"I would like to see this thing keep going," Chris Smith said. "Now that we are back on our feet as a family, I would like to help some people that helped us. The children's burn unit at the hospital was great, and that would be one example.
"(Tour player) Jay Delsing left me a message during the tournament on Friday, and he said, 'You have to do that again next year.' He wants to be here, and I think some of the Tour players would be happy to help out."
Another week lies ahead for Chris, Abigail and Cameron. Maybe this one will offer a few more opportunities to laugh.
It sounds like golf will be easing its way back into their lives. And while things will never be normal in the true sense of the word for this family, there has to be some strength gained over the past few weeks knowing that the entire golf community was there to help.
And help it did, in more ways than you can imagine.
Ted Bishop is director of golf for The Legends of Indiana Golf Course in Franklin and secretary for the PGA of America.

Saturday, August 1, 2009

First 'real hit' hooks Colts player on golf

Melvin Bullitt came to the Indianapolis Colts two years ago as an undrafted free agent from Texas A&M.
In 2008, his second NFL season, he started 12 games and led the team in interceptions, including three game-saving picks in the final seconds to seal Colts victories. He also has been a stalwart on special teams.
Before the Indiana PGA's Play Golf America Day on May 29, Bullitt had been to a golf course only once. On his trip to The Legends of Indiana Golf Course in Franklin, he had no expectations of becoming a golfer.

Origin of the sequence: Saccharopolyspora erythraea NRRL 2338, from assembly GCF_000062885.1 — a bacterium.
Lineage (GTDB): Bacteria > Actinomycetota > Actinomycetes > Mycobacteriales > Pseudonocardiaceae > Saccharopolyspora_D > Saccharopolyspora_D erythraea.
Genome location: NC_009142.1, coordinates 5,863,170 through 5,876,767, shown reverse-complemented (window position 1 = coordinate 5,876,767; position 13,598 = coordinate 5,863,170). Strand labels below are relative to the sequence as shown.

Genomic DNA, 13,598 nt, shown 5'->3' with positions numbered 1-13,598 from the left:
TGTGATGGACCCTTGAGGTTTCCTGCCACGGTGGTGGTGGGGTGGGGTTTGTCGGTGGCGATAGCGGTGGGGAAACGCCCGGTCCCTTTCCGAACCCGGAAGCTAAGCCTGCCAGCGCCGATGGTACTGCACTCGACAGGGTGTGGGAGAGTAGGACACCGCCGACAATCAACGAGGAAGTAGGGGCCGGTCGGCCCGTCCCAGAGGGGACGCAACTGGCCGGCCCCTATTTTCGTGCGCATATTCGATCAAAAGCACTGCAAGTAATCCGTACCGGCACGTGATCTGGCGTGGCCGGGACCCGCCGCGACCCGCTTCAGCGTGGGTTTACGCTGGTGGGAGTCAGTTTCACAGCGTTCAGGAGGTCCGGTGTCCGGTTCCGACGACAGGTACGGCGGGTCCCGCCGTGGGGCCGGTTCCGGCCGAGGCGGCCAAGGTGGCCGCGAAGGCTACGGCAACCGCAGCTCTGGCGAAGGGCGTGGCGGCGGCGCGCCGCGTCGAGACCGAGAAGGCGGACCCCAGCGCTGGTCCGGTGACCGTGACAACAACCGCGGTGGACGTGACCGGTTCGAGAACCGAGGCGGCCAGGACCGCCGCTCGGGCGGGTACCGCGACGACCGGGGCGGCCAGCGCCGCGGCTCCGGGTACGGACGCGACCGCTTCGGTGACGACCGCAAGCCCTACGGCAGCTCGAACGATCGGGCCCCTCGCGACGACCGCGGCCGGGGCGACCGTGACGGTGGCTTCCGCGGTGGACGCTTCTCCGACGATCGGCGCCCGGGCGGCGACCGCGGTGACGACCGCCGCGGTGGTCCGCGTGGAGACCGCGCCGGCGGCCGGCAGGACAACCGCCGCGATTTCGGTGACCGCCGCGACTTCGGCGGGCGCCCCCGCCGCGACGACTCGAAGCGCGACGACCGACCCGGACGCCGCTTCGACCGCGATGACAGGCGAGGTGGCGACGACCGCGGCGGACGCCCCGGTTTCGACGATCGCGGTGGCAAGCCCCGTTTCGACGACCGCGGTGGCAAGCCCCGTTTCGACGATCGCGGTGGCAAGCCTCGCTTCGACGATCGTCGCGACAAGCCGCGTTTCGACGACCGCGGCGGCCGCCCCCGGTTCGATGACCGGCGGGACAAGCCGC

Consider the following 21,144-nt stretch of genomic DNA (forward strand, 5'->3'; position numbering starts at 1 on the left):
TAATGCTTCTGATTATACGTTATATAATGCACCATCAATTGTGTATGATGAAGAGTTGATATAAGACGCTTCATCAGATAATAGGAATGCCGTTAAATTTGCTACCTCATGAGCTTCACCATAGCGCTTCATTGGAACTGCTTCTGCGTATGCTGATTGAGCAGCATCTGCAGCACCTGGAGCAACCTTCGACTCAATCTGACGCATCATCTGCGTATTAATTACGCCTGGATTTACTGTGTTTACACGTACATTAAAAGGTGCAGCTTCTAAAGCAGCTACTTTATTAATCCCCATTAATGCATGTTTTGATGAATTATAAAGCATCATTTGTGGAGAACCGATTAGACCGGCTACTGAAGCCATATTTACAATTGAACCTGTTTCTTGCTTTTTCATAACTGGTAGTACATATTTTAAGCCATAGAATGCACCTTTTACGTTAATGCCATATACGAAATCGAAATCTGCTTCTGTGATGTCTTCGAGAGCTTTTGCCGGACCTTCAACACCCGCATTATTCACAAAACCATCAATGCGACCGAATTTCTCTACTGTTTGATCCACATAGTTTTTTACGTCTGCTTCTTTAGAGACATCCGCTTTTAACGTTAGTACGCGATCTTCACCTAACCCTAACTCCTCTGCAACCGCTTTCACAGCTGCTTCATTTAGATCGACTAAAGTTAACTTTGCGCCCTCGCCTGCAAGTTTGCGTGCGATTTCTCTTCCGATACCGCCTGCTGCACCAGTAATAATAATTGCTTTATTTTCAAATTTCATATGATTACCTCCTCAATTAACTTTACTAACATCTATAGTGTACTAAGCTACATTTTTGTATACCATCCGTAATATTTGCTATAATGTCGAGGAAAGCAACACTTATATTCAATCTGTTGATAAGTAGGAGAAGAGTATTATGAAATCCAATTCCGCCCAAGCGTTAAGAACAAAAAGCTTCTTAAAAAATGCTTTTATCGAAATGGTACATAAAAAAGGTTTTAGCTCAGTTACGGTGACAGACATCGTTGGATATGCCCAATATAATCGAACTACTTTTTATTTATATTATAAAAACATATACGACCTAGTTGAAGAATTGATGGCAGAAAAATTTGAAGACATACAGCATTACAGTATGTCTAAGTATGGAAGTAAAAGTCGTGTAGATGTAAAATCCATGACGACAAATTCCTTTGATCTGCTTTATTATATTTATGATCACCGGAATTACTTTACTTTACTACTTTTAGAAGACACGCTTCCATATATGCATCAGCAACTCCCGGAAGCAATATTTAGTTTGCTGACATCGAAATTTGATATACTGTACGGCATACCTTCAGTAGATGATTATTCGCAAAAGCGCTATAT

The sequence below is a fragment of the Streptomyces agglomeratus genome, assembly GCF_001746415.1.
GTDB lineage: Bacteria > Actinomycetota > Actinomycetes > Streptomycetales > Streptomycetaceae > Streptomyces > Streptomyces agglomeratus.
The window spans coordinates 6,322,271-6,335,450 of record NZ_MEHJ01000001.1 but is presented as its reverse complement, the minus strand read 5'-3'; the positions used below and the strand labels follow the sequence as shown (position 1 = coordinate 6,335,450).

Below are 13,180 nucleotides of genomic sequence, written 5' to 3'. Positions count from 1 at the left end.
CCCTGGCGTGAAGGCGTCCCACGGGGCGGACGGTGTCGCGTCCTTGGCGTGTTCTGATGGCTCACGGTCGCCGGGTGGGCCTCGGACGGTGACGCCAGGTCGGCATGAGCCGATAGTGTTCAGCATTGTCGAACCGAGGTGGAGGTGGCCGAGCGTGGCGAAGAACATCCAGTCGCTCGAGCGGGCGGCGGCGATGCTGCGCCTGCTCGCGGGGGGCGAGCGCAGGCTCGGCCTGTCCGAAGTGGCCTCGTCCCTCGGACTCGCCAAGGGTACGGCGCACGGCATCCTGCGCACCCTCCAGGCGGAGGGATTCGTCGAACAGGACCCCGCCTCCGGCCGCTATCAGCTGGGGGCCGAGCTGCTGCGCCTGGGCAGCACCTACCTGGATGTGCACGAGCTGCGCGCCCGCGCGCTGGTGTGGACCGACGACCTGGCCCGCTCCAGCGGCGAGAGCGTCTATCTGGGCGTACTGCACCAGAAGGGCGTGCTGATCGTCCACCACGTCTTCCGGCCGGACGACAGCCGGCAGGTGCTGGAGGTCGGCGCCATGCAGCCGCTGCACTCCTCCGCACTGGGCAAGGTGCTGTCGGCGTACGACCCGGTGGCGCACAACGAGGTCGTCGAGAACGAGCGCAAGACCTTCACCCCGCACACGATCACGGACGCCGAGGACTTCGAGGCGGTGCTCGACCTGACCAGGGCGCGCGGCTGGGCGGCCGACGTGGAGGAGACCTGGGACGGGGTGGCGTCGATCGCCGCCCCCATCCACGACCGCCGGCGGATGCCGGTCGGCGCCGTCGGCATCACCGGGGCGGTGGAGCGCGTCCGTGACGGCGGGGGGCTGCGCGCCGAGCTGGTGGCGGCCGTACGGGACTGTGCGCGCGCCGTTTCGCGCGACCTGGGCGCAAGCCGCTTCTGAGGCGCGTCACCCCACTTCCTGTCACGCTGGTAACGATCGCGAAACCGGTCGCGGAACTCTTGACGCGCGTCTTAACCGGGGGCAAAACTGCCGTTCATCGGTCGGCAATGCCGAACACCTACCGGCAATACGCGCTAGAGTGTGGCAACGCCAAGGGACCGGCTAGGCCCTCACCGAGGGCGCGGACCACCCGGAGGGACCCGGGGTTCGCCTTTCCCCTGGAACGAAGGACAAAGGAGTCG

"The Colts asked me to come, so I did. I wasn't really interested in golf until I had the experience of a real hit that day," Bullitt said.
That real hit - an ironic phrase from one of the Colts' hardest hitters - was the hook that was going to change his summer. After two hours of instruction on that day in May, he was bitten by the golf bug.
"I am real athletic, and I didn't respect the athleticism that goes into golf," Bullitt said.
Over the next three weeks, Bullitt and I got together for several golf lessons. During this time, he bought stylish new golf clothes and started using a new set of clubs. He became an avid viewer of the Golf Channel. It was apparent that he was becoming a student of the game.
It was not uncommon for me to get a text from Bullitt regarding the PGA Tour event that was being played or some other programming that was being aired on the Golf Channel. Once, he even let me know that he was watching Michele Wie in an LPGA tournament.
This might sound like strange behavior to the non-golfer, but for those of us who know the sport, this was the evolution of a golfer.
Bullitt will tell you that football and golf have some things in
"In some ways they are really similar. You have to be patient because everything doesn't go your way," he said. "You can't overdo it. You don't force it.
"When I started hitting golf balls, I thought it was all about the arms. I learned that I wasn't utilizing all of my power and that I needed to use my hips and legs. It is like making a tackle; even though you use your arms, the power is in the legs."
Bullitt continued to work hard. He hit a lot of balls. When he played, the scores were high.
"The first time I played this summer, I shot 81 for nine holes. Making consistent contact with the ball was hard," he said with a laugh. "But the more I worked on it, I hit it every time. I started to get precise and began to figure things out like how to open or close the club face to control my distance."